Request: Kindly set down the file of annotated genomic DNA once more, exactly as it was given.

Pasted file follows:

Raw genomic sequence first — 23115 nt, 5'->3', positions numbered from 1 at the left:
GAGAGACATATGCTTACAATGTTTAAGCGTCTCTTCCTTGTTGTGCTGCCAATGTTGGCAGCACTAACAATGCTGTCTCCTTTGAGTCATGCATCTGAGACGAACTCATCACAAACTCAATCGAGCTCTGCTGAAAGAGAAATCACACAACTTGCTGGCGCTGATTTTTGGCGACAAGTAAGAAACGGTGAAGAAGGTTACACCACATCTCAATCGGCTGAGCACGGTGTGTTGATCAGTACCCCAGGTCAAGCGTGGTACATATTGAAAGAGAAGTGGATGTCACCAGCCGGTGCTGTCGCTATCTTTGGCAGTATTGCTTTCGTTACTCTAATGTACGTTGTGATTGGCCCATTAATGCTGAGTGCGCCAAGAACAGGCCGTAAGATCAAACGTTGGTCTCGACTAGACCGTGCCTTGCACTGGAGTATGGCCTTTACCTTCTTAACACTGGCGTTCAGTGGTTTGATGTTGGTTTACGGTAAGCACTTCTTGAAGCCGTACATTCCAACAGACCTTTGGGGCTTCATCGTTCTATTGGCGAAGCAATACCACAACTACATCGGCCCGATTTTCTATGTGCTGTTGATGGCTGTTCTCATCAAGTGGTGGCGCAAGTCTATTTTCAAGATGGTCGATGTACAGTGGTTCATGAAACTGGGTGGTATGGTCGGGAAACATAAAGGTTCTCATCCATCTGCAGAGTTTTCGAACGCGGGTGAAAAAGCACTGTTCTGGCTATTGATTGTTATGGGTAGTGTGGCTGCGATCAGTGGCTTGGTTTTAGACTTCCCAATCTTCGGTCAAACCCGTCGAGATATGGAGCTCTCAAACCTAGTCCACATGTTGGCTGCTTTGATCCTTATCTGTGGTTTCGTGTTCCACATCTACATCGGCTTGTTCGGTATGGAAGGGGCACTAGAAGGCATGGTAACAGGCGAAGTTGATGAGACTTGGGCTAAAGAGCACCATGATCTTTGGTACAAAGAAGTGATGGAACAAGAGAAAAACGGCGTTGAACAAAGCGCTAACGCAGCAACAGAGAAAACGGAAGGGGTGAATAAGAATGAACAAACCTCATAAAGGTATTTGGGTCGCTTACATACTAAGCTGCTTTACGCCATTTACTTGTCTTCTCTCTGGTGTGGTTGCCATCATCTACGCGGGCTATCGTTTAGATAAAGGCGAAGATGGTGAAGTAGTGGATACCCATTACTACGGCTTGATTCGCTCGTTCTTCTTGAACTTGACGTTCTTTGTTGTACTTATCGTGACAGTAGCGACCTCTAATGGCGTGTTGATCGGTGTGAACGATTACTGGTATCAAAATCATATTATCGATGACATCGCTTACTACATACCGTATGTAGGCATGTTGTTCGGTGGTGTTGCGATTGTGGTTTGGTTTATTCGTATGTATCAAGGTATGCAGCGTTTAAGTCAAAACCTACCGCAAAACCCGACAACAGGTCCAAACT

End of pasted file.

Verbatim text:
Raw genomic sequence first — 23115 nt, 5'->3', positions numbered from 1 at the left:
GAGAGACATATGCTTACAATGTTTAAGCGTCTCTTCCTTGTTGTGCTGCCAATGTTGGCAGCACTAACAATGCTGTCTCCTTTGAGTCATGCATCTGAGACGAACTCATCACAAACTCAATCGAGCTCTGCTGAAAGAGAAATCACACAACTTGCTGGCGCTGATTTTTGGCGACAAGTAAGAAACGGTGAAGAAGGTTACACCACATCTCAATCGGCTGAGCACGGTGTGTTGATCAGTACCCCAGGTCAAGCGTGGTACATATTGAAAGAGAAGTGGATGTCACCAGCCGGTGCTGTCGCTATCTTTGGCAGTATTGCTTTCGTTACTCTAATGTACGTTGTGATTGGCCCATTAATGCTGAGTGCGCCAAGAACAGGCCGTAAGATCAAACGTTGGTCTCGACTAGACCGTGCCTTGCACTGGAGTATGGCCTTTACCTTCTTAACACTGGCGTTCAGTGGTTTGATGTTGGTTTACGGTAAGCACTTCTTGAAGCCGTACATTCCAACAGACCTTTGGGGCTTCATCGTTCTATTGGCGAAGCAATACCACAACTACATCGGCCCGATTTTCTATGTGCTGTTGATGGCTGTTCTCATCAAGTGGTGGCGCAAGTCTATTTTCAAGATGGTCGATGTACAGTGGTTCATGAAACTGGGTGGTATGGTCGGGAAACATAAAGGTTCTCATCCATCTGCAGAGTTTTCGAACGCGGGTGAAAAAGCACTGTTCTGGCTATTGATTGTTATGGGTAGTGTGGCTGCGATCAGTGGCTTGGTTTTAGACTTCCCAATCTTCGGTCAAACCCGTCGAGATATGGAGCTCTCAAACCTAGTCCACATGTTGGCTGCTTTGATCCTTATCTGTGGTTTCGTGTTCCACATCTACATCGGCTTGTTCGGTATGGAAGGGGCACTAGAAGGCATGGTAACAGGCGAAGTTGATGAGACTTGGGCTAAAGAGCACCATGATCTTTGGTACAAAGAAGTGATGGAACAAGAGAAAAACGGCGTTGAACAAAGCGCTAACGCAGCAACAGAGAAAACGGAAGGGGTGAATAAGAATGAACAAACCTCATAAAGGTATTTGGGTCGCTTACATACTAAGCTGCTTTACGCCATTTACTTGTCTTCTCTCTGGTGTGGTTGCCATCATCTACGCGGGCTATCGTTTAGATAAAGGCGAAGATGGTGAAGTAGTGGATACCCATTACTACGGCTTGATTCGCTCGTTCTTCTTGAACTTGACGTTCTTTGTTGTACTTATCGTGACAGTAGCGACCTCTAATGGCGTGTTGATCGGTGTGAACGATTACTGGTATCAAAATCATATTATCGATGACATCGCTTACTACATACCGTATGTAGGCATGTTGTTCGGTGGTGTTGCGATTGTGGTTTGGTTTATTCGTATGTATCAAGGTATGCAGCGTTTAAGTCAAAACCTACCGCAAAACCCGACAACAGGTCCAAACT